However, the key to proper hydration is how much water you drink at once and how often. The cells can only absorb a limited amount of water at any given time; any excess is simply eliminated through the urine (making the urine clear). Therefore, you should drink your water in divided doses – about 2-4 oz. every 20-30 minutes ideal. In addition, you should try and drink the purest water available – distilled would be best, reverse osmosis, filtered bottled water, and spring water would be next best. Keep in mind that it can take weeks to months to become properly hydrated due to the fact that the cells can only absorb a limited amount of water at one time, so get your water in throughout the day on a regular basis.
Here are some tips to increase your water intake:
- Have multiple water containers stashed where ever you are during the day so it is always around.
- Use a timer/alarm to remind you to drink water regularly and often.
- Use Emer-Gen-C or other powdered mix (such as Endura) to give the water some flavor.
- Use lemon/lime to flavor the water.
- Use Stevia drops to flavor the water; we have several flavors available at the clinic.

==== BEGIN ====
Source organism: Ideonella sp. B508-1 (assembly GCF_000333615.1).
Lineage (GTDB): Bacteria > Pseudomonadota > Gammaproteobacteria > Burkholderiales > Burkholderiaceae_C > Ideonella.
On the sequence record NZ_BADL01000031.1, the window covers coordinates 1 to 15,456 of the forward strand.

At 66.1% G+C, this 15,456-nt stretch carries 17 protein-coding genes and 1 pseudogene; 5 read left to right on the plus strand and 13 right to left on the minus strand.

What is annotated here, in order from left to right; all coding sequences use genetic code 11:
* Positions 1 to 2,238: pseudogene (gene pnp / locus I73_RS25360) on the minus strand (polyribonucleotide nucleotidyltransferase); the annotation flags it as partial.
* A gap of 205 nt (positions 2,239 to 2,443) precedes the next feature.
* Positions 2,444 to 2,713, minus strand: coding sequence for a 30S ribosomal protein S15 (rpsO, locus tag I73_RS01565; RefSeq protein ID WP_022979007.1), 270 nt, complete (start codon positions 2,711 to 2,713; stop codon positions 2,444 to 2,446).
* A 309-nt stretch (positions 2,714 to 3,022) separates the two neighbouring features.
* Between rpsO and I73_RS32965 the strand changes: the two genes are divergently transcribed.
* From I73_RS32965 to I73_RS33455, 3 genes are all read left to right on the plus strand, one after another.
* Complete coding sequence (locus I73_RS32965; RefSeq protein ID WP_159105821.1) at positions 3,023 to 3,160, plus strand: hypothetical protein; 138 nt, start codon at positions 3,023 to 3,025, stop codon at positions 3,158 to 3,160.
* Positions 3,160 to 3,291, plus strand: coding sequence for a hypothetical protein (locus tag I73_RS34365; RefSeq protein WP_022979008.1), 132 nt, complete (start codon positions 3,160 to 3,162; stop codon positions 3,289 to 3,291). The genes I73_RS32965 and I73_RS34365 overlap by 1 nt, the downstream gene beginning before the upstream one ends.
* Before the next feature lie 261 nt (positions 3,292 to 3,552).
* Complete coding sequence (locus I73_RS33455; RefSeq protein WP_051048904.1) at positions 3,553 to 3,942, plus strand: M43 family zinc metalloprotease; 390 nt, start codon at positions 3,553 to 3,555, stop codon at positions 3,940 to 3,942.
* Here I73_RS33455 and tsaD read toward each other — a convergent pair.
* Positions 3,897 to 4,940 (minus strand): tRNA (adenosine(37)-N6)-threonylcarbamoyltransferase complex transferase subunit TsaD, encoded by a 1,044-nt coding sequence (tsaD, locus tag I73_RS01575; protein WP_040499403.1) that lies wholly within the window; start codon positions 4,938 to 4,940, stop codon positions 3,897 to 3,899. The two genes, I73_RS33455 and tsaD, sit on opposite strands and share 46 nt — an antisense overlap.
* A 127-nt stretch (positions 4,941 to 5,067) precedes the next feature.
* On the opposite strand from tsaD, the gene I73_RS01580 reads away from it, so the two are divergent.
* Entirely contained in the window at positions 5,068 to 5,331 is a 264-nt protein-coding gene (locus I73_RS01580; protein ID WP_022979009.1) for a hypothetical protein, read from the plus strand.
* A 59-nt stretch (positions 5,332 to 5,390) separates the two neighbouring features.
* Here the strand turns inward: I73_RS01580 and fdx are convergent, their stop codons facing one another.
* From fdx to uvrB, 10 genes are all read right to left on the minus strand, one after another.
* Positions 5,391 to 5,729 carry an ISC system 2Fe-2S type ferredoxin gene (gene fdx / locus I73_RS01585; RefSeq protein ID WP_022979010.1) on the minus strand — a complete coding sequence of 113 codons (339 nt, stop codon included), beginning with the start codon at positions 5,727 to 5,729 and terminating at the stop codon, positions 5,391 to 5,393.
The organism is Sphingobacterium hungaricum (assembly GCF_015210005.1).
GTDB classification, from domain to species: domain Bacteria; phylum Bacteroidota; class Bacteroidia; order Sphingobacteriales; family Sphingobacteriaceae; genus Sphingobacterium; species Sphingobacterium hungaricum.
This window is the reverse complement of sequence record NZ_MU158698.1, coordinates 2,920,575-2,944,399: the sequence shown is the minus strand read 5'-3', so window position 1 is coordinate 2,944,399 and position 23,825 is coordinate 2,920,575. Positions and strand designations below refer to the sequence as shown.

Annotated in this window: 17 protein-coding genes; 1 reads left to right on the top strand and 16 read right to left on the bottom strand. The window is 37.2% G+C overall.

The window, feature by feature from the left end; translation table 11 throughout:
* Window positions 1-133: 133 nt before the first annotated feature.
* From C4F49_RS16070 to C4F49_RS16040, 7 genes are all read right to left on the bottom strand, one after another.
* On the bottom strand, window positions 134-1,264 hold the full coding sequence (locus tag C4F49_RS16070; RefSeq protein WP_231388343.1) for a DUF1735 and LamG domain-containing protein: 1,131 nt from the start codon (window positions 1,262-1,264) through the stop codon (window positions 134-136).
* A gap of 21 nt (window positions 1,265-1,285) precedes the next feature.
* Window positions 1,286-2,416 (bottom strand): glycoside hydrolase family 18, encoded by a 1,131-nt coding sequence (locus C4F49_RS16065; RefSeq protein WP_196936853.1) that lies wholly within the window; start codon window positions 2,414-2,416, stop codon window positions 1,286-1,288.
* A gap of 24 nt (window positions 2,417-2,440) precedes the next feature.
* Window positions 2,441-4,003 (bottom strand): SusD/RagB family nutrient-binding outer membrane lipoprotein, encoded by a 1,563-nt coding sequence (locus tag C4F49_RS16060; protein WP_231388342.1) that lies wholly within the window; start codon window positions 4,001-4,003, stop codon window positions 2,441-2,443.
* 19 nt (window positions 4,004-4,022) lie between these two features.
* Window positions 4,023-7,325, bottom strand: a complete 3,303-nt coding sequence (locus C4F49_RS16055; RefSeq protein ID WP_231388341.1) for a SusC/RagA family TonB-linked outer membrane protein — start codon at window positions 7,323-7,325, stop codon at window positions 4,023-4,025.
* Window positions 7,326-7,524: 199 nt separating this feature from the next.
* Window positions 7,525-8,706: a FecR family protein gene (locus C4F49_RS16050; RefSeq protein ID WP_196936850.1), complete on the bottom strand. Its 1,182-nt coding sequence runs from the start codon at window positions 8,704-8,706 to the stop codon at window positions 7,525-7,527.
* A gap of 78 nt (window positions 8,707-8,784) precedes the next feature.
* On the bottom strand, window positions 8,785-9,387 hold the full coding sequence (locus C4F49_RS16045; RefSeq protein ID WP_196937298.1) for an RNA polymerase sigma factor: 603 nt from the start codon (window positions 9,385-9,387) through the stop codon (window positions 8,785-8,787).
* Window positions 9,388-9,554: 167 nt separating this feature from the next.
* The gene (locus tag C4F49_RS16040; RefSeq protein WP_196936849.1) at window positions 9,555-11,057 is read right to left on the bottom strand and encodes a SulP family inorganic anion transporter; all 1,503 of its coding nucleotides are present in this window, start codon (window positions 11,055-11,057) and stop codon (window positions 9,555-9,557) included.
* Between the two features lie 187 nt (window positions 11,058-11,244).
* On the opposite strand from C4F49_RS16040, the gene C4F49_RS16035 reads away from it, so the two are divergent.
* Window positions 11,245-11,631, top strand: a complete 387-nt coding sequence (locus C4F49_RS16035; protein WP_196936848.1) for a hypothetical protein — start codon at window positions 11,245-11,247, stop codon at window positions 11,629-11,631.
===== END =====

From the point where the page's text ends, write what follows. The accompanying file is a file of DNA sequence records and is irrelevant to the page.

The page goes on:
- Mentally connect drinking water to some other activity you are doing regularly throughout the day (i.e., deep breathing, sending email, talking on the phone, people calling your name, etc.).
Other things you can do to improve your hydration is eliminate dehydrating drinks, foods and habits, including coffee, black tea, soda (especially soda!), alcohol, processed foods and smoking.
If you’d like to know or track your hydration status, the Natural Path Health Center has a simple, inexpensive test called bioelectrical impedance analysis (BIA) that will provide not only your hydration status, but also your body composition and basal metabolism (to the calorie). Contact us for more information.
Proper hydration will help with almost any health condition, especially those listed before. In fact, becoming properly hydrated is the least expensive and most impactful thing you can do for your health.
Stay healthy – stay hydrated!
- Dr. Fereydoon Batmanghelidj, MD – wwww.watercure.com
- Report from Nutrition Information Center at the New York Hospital-Cornell Medical Center, May 11, 1998.
- Cornell University Medical Center, Nutrition Information Center. Survey conducted by Yankelovich Partners. Underwritten by the International Bottled Water Association (IBWA). Reported in Alternative Medicine Magazine. June 3, 2000